The concept of tracking employee work hours can be deceptively simple. In practice, it can be a vexing chore.
In my shop of five contract employees, we started out with paper invoices. I would beg, I would plead, and still they would arrive months late. Next, we tried e-mailed time sheets. They were fine -- when they showed up, which was half the time. Finally, like many businesses, I invested in comprehensive online project-management software that did everything from estimate projects to track hours. Too complicated, my employees moaned.
I'm trying again, this time with simple applications that focus more on simply tracking time. The benefits of single-use tools include being simpler to learn, working better with existing business software and lower cost in both time and money. And I recruited my most, um, vocal employee, who finds most complex web-based business applications not worth the effort. She prefers simple email and the phone for tracking work. The two of us tested out some stripped-down time-tracking apps to see if they could make both our lives easier.
Here's a round-up of our tests of clock-watching tools, including their advantages, drawbacks and the types of users they might fit best.
Best for tech-averse companies that want a simple, Web-based solution.
What it does: Toggl claims to offer effortless time-tracking, even of jobs performed in fragments. It can be used on the Web site or downloaded to your desktop or to your iPhone or Android phone. The product was created by Apprise, a company based in Estonia. Pricing plans include $12 a month for five users and $39 a month for 20 users.
Why it might work for you: Sign-up, adding tasks and logging hours are easy. A "continue" button next to each job makes it simple to log chunks of time on the same job. A handy, easy to manage onscreen timer lets employees track precisely how long they work on a job.
Why it might not: Project-management features are not as slick as Toggl claims. It can track against the total time spent on a job, but not nearly as powerfully as project-management software, such as LiquidPlanner, ManyMoon or Netsuite. Also, the whole system relies the users on tagging projects with a consistent set of keywords, which can be tough to get right. Defining them often becomes a matter of debate. And there are some issues with that handy timer. First, there's no verifying that the employee using it is actually working. Second, it's easy to forget to turn it off, although if that happens, you can easily adjust hours later.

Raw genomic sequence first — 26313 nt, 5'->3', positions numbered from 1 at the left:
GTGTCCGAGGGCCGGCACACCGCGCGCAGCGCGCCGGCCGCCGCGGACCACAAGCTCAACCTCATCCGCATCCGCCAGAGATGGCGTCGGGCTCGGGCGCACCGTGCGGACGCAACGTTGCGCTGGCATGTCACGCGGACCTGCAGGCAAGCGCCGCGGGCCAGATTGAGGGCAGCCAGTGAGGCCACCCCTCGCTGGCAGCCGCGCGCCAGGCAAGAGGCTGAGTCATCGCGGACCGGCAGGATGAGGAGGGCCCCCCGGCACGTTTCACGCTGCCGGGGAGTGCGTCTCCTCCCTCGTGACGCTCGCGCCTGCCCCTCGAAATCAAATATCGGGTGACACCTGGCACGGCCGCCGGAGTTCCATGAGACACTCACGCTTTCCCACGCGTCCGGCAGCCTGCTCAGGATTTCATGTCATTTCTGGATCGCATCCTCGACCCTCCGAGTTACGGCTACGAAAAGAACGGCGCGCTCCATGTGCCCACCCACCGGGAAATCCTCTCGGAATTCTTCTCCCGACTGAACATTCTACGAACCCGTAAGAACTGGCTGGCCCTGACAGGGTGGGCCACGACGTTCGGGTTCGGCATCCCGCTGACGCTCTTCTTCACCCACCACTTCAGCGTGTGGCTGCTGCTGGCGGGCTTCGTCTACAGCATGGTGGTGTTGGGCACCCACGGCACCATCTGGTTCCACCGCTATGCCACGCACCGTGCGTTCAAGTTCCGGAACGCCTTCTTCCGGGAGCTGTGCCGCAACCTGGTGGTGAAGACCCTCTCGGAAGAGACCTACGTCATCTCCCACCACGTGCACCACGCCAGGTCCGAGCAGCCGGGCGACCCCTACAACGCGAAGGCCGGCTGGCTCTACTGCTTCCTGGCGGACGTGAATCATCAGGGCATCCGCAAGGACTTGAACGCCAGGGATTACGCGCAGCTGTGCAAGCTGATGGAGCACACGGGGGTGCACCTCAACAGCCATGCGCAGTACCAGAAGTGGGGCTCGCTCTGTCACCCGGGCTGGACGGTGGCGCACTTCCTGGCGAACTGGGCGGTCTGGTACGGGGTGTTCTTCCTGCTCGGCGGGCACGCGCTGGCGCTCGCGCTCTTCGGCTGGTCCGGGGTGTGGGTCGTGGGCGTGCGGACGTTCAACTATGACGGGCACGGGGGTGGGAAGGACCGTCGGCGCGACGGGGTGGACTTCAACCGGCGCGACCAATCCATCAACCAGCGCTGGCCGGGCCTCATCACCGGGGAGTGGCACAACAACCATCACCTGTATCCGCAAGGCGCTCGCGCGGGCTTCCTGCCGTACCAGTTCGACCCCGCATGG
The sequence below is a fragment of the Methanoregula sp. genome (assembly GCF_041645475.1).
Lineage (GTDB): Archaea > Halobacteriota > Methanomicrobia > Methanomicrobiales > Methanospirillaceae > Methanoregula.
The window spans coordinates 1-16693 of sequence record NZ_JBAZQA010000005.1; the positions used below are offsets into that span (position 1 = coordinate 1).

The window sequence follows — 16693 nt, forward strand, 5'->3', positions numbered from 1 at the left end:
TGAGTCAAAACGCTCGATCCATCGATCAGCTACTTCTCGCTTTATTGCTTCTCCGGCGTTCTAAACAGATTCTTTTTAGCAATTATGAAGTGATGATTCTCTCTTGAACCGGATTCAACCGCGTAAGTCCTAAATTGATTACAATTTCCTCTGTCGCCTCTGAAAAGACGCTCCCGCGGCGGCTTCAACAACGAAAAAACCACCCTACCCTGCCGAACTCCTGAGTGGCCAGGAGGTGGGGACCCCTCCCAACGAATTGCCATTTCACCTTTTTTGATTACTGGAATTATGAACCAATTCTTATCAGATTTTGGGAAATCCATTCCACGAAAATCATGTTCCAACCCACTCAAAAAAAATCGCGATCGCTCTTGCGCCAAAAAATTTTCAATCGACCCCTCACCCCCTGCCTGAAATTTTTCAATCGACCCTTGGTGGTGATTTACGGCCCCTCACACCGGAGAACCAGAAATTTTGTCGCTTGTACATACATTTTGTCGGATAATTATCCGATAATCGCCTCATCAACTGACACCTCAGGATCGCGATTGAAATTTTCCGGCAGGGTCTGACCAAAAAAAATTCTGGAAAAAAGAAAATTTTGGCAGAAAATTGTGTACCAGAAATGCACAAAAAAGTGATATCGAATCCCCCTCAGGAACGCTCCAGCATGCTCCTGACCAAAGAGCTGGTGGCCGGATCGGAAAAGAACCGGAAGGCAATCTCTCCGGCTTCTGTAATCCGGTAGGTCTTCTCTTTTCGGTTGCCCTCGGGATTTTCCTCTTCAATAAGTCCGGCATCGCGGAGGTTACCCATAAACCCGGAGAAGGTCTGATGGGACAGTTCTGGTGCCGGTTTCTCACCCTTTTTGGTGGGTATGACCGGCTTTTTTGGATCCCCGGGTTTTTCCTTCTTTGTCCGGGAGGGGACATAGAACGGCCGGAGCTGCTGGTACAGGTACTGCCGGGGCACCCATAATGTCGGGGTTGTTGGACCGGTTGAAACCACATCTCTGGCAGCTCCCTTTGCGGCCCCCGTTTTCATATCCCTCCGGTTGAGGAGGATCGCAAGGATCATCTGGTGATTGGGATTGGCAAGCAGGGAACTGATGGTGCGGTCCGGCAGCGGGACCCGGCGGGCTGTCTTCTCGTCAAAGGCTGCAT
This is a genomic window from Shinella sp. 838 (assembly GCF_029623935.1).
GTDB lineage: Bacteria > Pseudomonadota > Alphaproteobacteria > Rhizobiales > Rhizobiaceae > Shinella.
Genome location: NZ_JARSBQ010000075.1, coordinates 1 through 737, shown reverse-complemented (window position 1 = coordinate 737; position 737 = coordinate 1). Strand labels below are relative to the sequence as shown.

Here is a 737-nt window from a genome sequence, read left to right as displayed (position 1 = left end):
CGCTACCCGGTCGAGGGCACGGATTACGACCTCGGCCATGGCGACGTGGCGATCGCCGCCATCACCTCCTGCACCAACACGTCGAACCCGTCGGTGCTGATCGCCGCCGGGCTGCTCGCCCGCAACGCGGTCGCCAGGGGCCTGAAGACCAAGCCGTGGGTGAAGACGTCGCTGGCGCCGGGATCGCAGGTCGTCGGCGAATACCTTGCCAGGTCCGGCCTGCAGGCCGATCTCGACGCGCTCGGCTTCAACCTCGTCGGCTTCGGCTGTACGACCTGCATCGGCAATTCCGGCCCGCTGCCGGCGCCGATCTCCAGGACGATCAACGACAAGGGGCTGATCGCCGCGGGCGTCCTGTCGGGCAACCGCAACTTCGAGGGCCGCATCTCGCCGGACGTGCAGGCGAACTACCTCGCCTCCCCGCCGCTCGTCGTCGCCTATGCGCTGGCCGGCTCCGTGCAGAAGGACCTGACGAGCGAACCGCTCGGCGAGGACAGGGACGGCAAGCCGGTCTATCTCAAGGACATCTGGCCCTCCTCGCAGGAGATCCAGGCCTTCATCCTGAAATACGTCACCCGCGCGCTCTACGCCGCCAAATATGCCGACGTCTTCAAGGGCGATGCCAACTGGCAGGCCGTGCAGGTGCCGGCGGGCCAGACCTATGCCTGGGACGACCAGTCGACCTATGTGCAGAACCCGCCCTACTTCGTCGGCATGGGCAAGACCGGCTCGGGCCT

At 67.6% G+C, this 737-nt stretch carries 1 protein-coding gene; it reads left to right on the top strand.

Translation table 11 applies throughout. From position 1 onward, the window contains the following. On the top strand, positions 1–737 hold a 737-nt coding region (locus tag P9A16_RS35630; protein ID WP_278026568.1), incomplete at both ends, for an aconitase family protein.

Best for solepreneurs or those who want a desktop-based timing tool
What it does: YaTimer, from the small Israeli-based software-developer NBD Tech Ltd., is a downloadable app that lives on users' desktops. It isn't web-based, so connectivity is not needed for it to work. It caters to the multi-tasker and lets users track time on more one than one job at once. The app costs $27 to $39 per user per year.
Why it might work for you: YaTimer's forms-based interface can be customized for your employees and it has professional feel. Think Outlook, but for time-tracking. It has helpful features like estimating how much time remains on a job. And I liked the big clock that sits on workers' desktops and reminds them that they are working for you -- and not getting paid to play with the kids or check out the latest on Facebook.
Why it might not: Reporting is not as collaborative as with more Web-based apps. In my testing, it was far too easy to delete time accidentally without accurately reporting it. As for the multi-tasking option, is it really possible to work on two projects at once? More seriously, Jill, a Mac-user, could not download the Windows-only software.
Best for collaborative, software-savvy shops that want a powerful task-based time-management tool
What it does: Tick, from Molehill, a small web-app developer based in Jacksonville, Fla., bills itself as an intuitive time-tracking app. It highlights how much work is left on a project, so companies can easily see if they need to regroup to stay on budget. A $19-a-month plan for small businesses allows for 15 open projects, and a plan with unlimited open projects costs $79 a month.
Why it might work for you: Tick offers a mix of powerful desktop functions and easy-to-use, web-based reporting. Client assignments and task-management tools are intuitive, and I found central administration of clients simple and helpful. Tick has your back: When Jill accidentally booked 9.48 hours for a job I had budgeted for just one hour, she immediately saw a scary red bar telling her she was seriously over budget on the job, and I got an e-mail with the same unhappy news. I could see that feature paying off.
Why it might not: Tick is not as simple as it seems at first. It took effort to enter and correctly manage client names, project names and how you want to handle billing. Also, in our business, we often do part of a job and come back to it later. We had trouble figuring out how to do that with Tick.
Time-keeping is just like any other bit of business software: The tool itself is not a solution to a practical business problem. It would be a mistake to simply pick a tool, deploy it and hope it works. You need to carefully see if one solution helps your particular employees. That means, some testing is in order. Try out the one that seems to meet your needs best for a month or two. And if you see a gain, roll the service out.